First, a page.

14 research outputs found

    Septin-microtubule association requires a MAP-like motif unique to Sept9 isoform 1 embedded into septin octamers

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    International audienceSeptins, a family of GTP-binding proteins assembling into higher order structures, interface with the membrane, actin filaments and microtubules, which positions them as important regulators of cytoarchitecture. Septin 9 (Sept9), which is frequently overexpressed in tumors and mutated in hereditary neuralgic amyotrophy (HNA), mediates the binding of septins to microtubules, but the molecular determinants of this interaction remained uncertain. We demonstrate that a short MAP-like motif unique to Sept9 isoform 1 (Sept9_i1) drives septin octamer-microtubule interaction in cells and in vitro reconstitutions. Septin-microtubule association requires polymerizable septin octamers harboring Sept9_i1. Although outside of the MAP-like motif, HNA mutations abrogates this association, identifying a putative regulatory domain. Removal of this domain from Sept9_i1 sequesters septins on microtubules, promotes microtubule stability and alters actomyosin fiber distribution and tension. Thus, we identify key molecular determinants and potential regulatory roles of septin-microtubule interaction, paving the way to deciphering the mechanisms underlying septin associated pathologies

    iASPP contributes to cell cortex rigidity, mitotic cell rounding, and spindle positioning.

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    International audienceiASPP is a protein mostly known as an inhibitor of p53 pro-apoptotic activity and a predicted regulatory subunit of the PP1 phosphatase, which is often overexpressed in tumors. We report that iASPP associates with the microtubule plus-end binding protein EB1, a central regulator of microtubule dynamics, via an SxIP motif. iASPP silencing or mutation of the SxIP motif led to defective microtubule capture at the cortex of mitotic cells, leading to abnormal positioning of the mitotic spindle. These effects were recapitulated by the knockdown of the membrane-to-cortex linker Myosin-Ic (Myo1c), which we identified as a novel partner of iASPP. Moreover, iASPP or Myo1c knockdown cells failed to round up upon mitosis because of defective cortical stiffness. We propose that by increasing cortical rigidity, iASPP helps cancer cells maintain a spherical geometry suitable for proper mitotic spindle positioning and chromosome partitioning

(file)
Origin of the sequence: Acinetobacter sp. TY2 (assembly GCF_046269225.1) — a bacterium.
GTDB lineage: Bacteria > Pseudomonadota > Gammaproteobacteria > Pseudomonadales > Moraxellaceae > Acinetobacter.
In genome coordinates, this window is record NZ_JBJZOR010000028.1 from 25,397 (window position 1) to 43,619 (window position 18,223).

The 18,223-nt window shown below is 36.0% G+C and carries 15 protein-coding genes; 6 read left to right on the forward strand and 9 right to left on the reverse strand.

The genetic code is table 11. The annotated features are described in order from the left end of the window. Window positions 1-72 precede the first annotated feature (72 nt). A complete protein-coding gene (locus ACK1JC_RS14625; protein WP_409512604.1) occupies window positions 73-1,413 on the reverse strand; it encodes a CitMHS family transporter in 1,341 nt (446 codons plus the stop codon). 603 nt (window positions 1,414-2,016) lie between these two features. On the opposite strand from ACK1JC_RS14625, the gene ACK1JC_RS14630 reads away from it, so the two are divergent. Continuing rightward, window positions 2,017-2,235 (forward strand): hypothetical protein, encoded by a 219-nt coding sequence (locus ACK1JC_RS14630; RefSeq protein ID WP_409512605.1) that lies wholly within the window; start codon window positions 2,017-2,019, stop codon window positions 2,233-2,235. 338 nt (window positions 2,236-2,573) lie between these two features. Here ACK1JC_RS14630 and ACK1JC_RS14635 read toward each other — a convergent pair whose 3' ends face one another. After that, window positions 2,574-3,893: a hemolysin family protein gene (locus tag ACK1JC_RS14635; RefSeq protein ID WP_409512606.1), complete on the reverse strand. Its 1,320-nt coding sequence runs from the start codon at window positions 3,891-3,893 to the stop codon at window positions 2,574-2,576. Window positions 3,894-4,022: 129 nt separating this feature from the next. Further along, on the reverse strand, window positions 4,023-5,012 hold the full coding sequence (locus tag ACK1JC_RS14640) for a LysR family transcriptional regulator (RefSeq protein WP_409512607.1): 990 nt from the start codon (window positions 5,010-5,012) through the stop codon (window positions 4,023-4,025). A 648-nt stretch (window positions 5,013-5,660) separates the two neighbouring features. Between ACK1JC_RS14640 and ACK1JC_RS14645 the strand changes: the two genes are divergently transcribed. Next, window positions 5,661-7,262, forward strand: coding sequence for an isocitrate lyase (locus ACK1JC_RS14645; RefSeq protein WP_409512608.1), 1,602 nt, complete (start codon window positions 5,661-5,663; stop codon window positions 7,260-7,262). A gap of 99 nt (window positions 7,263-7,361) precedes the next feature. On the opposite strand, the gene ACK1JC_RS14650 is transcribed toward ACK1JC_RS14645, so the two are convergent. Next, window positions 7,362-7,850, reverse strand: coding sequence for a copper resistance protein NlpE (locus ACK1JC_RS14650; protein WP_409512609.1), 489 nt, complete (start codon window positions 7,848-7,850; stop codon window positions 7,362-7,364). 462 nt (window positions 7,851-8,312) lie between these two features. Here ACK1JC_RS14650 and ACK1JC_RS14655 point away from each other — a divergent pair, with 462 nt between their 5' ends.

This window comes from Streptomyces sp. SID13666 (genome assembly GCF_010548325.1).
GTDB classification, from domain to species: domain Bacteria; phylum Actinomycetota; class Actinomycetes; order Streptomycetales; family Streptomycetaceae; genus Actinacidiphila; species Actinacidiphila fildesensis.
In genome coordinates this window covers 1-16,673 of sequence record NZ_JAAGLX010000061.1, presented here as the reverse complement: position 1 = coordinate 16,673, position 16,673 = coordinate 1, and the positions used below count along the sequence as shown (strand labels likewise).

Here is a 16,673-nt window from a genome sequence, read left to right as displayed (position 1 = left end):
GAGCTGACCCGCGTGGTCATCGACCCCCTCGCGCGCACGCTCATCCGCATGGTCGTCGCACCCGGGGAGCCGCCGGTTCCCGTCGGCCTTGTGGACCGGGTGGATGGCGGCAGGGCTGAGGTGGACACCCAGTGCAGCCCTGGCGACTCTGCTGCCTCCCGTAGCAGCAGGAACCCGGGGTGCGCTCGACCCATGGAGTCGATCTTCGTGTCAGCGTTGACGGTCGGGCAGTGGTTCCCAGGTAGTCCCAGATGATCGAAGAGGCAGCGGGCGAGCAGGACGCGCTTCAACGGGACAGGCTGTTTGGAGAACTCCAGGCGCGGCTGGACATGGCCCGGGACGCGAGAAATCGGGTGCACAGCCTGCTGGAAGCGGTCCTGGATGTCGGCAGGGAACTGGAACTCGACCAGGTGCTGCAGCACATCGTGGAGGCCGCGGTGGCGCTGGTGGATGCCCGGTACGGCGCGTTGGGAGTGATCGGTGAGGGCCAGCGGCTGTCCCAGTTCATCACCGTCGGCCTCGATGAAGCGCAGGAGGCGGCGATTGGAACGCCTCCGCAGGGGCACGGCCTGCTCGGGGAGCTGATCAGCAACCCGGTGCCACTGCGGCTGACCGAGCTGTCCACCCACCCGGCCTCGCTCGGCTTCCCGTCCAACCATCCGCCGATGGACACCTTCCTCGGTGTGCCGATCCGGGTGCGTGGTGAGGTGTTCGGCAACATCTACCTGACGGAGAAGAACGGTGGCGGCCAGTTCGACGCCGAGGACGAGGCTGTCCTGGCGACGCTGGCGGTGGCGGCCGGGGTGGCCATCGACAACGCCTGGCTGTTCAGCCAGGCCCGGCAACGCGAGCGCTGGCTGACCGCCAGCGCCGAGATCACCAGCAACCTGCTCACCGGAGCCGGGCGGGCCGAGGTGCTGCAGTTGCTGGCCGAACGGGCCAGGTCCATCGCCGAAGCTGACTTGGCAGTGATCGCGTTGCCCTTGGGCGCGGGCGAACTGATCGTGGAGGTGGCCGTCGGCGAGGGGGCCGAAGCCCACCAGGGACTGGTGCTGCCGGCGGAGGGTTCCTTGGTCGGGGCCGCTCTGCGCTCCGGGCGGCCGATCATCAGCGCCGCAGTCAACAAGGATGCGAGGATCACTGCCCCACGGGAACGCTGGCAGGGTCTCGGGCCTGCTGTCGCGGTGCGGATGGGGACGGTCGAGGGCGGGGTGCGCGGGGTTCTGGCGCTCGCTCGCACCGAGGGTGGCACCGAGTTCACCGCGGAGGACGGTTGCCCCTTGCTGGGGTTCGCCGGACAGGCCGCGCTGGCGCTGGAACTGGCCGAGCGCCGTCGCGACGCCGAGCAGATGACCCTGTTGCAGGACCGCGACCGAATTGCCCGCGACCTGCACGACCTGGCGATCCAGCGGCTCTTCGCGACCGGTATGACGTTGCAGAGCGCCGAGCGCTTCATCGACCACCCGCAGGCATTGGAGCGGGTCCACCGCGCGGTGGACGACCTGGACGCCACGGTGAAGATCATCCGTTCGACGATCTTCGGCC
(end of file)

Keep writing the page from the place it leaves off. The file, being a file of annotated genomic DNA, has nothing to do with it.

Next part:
The role of APC-mediated actin assembly in microtubule capture and focal adhesion turnover

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    International audienceFocal adhesion (FA) turnover depends on microtubules and actin. Microtubule ends are captured at FAs, where they induce rapid FA disassembly. However, actin’s roles are less clear. Here, we use polarization-resolved microscopy, FRAP, live cell imaging, and a mutant of Adenomatous polyposis coli (APC-m4) defective in actin nucleation to investigate the role of actin assembly in FA turnover. We show that APC-mediated actin assembly is critical for maintaining normal F-actin levels, organization, and dynamics at FAs, along with organization of FA components. In wild type cells, microtubules are captured repeatedly at FAs as they mature, but once a FA reaches peak maturity, the next microtubule capture event leads to delivery of an autophagosome, triggering FA disassembly. In APC-m4 cells, microtubule capture frequency and duration are altered, and there are long delays between autophagosome delivery and FA disassembly. Thus, APC-mediated actin assembly is required for normal feedback between microtubules and FAs, and maintaining FAs in a state ‘primed’ for microtubule-induced turnover